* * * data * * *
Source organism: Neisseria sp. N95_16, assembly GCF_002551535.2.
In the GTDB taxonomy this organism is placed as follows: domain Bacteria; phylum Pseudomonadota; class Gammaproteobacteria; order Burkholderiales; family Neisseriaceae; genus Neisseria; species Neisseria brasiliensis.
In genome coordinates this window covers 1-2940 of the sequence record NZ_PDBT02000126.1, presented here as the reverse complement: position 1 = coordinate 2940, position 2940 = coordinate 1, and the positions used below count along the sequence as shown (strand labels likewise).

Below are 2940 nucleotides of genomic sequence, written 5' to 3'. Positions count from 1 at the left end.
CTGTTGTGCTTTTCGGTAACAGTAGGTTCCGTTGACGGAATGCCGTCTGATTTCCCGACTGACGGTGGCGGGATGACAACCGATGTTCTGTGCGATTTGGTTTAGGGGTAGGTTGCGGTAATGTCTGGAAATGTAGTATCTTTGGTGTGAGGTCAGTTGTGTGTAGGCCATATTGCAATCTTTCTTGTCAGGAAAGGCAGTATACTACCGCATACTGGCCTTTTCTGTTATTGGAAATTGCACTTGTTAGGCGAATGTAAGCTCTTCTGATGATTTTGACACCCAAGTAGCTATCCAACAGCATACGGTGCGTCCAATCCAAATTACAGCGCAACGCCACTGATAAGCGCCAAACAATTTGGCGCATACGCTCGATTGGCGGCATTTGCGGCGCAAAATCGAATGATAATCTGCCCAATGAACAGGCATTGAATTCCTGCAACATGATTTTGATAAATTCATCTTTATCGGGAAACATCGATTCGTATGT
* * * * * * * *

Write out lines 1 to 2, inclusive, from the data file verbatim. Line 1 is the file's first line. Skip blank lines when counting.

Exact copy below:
Source organism: Neisseria sp. N95_16, assembly GCF_002551535.2.
In the GTDB taxonomy this organism is placed as follows: domain Bacteria; phylum Pseudomonadota; class Gammaproteobacteria; order Burkholderiales; family Neisseriaceae; genus Neisseria; species Neisseria brasiliensis.